An Ounce of Prevention Is Worth a Pound of Cure

What can you do to prevent yourself from being infected? They’re actually very simple rules. Follow them.

  1. Never open attachments.
    I don’t care how much you love your mother — sister — friend — husband — wife — whoever!
    Do not open attachments.
    Many people will tell you that if you “trust” the sender to know whether or not a file has a virus, and you scan the file yourself, and the sender did intend to send the attachment to you and it’s been the luckiest day of your life anyway, then it is “ok” to open the attachment. Don’t believe them. If you don’t open email attachments you still may not be protected, but at least you know you have minimized the potential for infection. While there are often lulls in the destructiveness of email-borne viruses, several times per year a new series of viruses will go around which tests the ignorance of the common computer user. The “UPS” virus, “postcard” virus variants, and recent “invoice” viruses. However tempting, if you don’t open these attachments, you will not get infected by them. The millions of people that open them all wish they’d known better.
  2. Install existing patches.
    Remember Patch Tuesday. Microsoft releases most of their patches on the second Tuesday each month. Even if you have your computer set to automatically apply updates — you should manually check for updates on Patch Tuesday. Not all updates will download in automatic mode.
    The vast majority of viruses in the wild exploit bugs in products that have already been corrected. If you are using a product that does not have that “patch” applied you may as well install the virus yourself! Most vendors have web sites where you can download patches to their products. This site provides a regularly updated index of updated software.
  3. Use a firewall!
    A firewall is a hardware device or software program that prevents certain traffic from crossing it. Think of it like a sieve – a filter that automatically strains undesirables. In technology, a firewall is a divider that prevents untrusted traffic from coming in or going out.

    • A hardware firewall usually takes the form of a router or gateway – a box that sits between your computer and the internet. If the device has a firewall and the firewall has SPI enabled, then most Internet worms that would otherwise be able to access the computer would be prevented from doing so. This may prevent some functionality, such as Remote Desktop, but that can be worked around through configuration options on the device. This can quite effectively eliminate all unwanted incoming traffic.
    • A software firewall runs on the computer, monitoring and filtering traffic directly. Software firewalls today support both port and application-level filtering, so it is possible to enable only a small handful of authorized programs that need access to the internet, and only “approved” ports from accepting incoming traffic. This helps to eliminate unwanted traffic in both directions, including traffic from potentially unwanted applications (PUPS) or infections on the computer – minimizing the damage they can cause even if the computer is infected. Every version of Windows since XP SP2 has included a software firewall, enabled by default. Every version of macOS X and newer includes a firewall, though it is not enabled by default.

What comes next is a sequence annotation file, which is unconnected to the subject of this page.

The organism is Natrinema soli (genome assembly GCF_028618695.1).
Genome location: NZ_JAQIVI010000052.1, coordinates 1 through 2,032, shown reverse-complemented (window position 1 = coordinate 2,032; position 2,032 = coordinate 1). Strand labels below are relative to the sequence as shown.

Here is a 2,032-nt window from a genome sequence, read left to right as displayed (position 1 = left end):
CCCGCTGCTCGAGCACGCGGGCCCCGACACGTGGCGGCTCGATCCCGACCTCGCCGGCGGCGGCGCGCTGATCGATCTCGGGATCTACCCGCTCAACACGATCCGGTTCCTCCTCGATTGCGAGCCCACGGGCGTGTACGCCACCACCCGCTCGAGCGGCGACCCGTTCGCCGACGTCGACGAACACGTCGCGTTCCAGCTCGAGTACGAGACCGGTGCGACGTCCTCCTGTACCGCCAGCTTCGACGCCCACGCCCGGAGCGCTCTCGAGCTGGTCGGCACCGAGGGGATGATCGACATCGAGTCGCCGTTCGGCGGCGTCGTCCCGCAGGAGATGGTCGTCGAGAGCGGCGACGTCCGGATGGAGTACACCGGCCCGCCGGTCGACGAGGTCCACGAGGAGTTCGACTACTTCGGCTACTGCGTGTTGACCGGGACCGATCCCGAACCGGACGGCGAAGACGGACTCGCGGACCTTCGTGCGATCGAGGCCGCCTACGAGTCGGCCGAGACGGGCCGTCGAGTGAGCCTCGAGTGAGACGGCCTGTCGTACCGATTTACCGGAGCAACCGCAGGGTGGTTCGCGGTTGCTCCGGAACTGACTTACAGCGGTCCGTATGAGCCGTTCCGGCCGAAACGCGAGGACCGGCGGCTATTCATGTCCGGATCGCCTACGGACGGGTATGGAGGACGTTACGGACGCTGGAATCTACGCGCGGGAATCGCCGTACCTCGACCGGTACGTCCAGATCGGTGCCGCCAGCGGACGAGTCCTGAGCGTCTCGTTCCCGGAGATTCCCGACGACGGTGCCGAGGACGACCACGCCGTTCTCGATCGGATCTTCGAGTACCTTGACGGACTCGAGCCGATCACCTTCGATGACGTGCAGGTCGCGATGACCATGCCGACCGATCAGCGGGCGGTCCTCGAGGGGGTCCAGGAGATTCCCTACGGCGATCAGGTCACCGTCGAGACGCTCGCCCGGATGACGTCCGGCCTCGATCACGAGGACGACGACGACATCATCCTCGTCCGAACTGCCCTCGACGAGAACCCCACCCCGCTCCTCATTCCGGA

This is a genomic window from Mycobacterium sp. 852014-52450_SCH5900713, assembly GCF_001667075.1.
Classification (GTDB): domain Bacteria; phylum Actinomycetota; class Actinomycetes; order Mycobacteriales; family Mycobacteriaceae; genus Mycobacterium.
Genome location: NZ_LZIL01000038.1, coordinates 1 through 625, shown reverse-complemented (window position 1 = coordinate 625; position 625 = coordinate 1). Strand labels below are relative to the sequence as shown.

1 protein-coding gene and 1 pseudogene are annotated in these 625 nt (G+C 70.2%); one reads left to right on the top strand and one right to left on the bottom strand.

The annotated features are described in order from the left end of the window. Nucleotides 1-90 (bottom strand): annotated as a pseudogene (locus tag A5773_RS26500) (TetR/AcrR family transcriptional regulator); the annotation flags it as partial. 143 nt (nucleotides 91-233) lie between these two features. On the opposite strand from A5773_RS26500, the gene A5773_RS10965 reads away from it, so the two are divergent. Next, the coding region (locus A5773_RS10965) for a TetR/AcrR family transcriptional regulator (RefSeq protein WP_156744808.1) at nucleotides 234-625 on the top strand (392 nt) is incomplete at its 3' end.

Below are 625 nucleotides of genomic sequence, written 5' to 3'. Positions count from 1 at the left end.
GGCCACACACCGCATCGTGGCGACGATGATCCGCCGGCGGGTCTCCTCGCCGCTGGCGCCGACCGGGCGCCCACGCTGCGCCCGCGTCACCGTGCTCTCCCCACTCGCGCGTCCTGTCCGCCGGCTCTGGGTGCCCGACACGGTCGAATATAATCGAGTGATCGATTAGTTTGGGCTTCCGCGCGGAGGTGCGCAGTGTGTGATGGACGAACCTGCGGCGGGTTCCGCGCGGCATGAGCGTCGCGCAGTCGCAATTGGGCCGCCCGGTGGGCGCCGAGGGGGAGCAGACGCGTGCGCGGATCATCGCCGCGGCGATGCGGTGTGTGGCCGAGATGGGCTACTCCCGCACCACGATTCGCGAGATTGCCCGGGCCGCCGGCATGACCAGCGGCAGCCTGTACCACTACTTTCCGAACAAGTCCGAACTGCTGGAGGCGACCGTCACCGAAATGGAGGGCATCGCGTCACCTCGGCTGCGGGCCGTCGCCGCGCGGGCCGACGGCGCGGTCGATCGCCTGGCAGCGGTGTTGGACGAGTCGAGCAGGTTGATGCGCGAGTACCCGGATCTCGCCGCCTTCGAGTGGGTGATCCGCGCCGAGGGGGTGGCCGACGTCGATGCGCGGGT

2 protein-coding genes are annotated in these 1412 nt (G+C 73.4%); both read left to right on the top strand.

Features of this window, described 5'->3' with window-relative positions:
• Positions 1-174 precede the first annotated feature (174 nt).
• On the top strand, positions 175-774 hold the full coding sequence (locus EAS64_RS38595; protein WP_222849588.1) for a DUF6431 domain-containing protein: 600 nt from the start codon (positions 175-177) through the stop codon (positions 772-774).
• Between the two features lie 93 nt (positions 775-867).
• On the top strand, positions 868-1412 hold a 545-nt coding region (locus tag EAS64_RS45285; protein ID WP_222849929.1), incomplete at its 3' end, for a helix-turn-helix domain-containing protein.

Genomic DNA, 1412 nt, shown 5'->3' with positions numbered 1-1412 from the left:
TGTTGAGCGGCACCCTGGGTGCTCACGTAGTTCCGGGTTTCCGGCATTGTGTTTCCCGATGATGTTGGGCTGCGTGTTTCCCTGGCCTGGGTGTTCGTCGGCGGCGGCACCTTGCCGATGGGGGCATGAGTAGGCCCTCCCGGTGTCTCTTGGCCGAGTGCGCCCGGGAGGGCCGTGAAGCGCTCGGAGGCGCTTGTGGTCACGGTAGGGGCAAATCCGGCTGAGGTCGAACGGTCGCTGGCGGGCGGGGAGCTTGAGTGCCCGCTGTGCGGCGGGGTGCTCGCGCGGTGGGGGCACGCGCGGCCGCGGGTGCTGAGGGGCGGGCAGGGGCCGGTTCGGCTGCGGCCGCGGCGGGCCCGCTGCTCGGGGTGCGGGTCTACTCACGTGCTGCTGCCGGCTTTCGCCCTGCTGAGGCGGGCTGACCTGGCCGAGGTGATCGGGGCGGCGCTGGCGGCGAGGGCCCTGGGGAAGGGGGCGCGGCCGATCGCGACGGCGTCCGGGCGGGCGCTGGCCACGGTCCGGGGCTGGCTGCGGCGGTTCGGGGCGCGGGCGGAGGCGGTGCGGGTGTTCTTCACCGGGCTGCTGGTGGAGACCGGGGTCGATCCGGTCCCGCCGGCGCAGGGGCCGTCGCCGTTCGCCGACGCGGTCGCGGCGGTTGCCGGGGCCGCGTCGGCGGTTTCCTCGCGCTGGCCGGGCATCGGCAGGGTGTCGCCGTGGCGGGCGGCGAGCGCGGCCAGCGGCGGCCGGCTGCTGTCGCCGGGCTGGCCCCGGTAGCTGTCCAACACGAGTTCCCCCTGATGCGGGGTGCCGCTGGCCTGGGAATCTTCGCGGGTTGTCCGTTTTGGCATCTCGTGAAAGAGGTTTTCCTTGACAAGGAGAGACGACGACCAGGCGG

There are, of course, third-party firewalls with additional features, but in any case, it is absolutely essential to have a software firewall installed and running 24/7.

    You should use both hardware and software firewalls. Where one is limited, the other provides strength.

  4. Do not engage in “promiscuous” activity.
    “Trust” is real – every site you visit, every file you download, and every application you install places files on your computer. That’s just the way it all works. These files can potentially exploit insecurities that are less-often patched. If you visit a site of “questionable nature” – anything and everything on the site should be considered untrustworthy. Be careful when you click links and if you notice your system slowing then “maybe something’s wrong?” If you’re installing pirated software there is a very good chance that it includes a virus. And it’s illegal. And it’s immoral. Just don’t do it.
  5. Trust your instincts.
    Regardless of what it is, where it came from, how it got where it is – if you have any instincts at all – when something nags you in the back of your mind not to open something don’t do it!
  6. Use strong passwords, using passphrases wherever possible.
    And don’t use the same username and password at every site and service you visit.
    That means your passwords should be as long as possible, including letters, numbers and other characters. It should be a bare minimum of 14 characters long, though longer if the application allows. Windows (all versions since XP) have no effective limit on password length, meaning that you could readily use a passphrase that is over 100 characters. While that may sound like overkill, considering how infrequently you actually have to type it, the password will be far more secure, effectively preventing the ability for the machine to be attacked in a “brute force” or “dictionary” attack on the password.
  7. Read item number one again.
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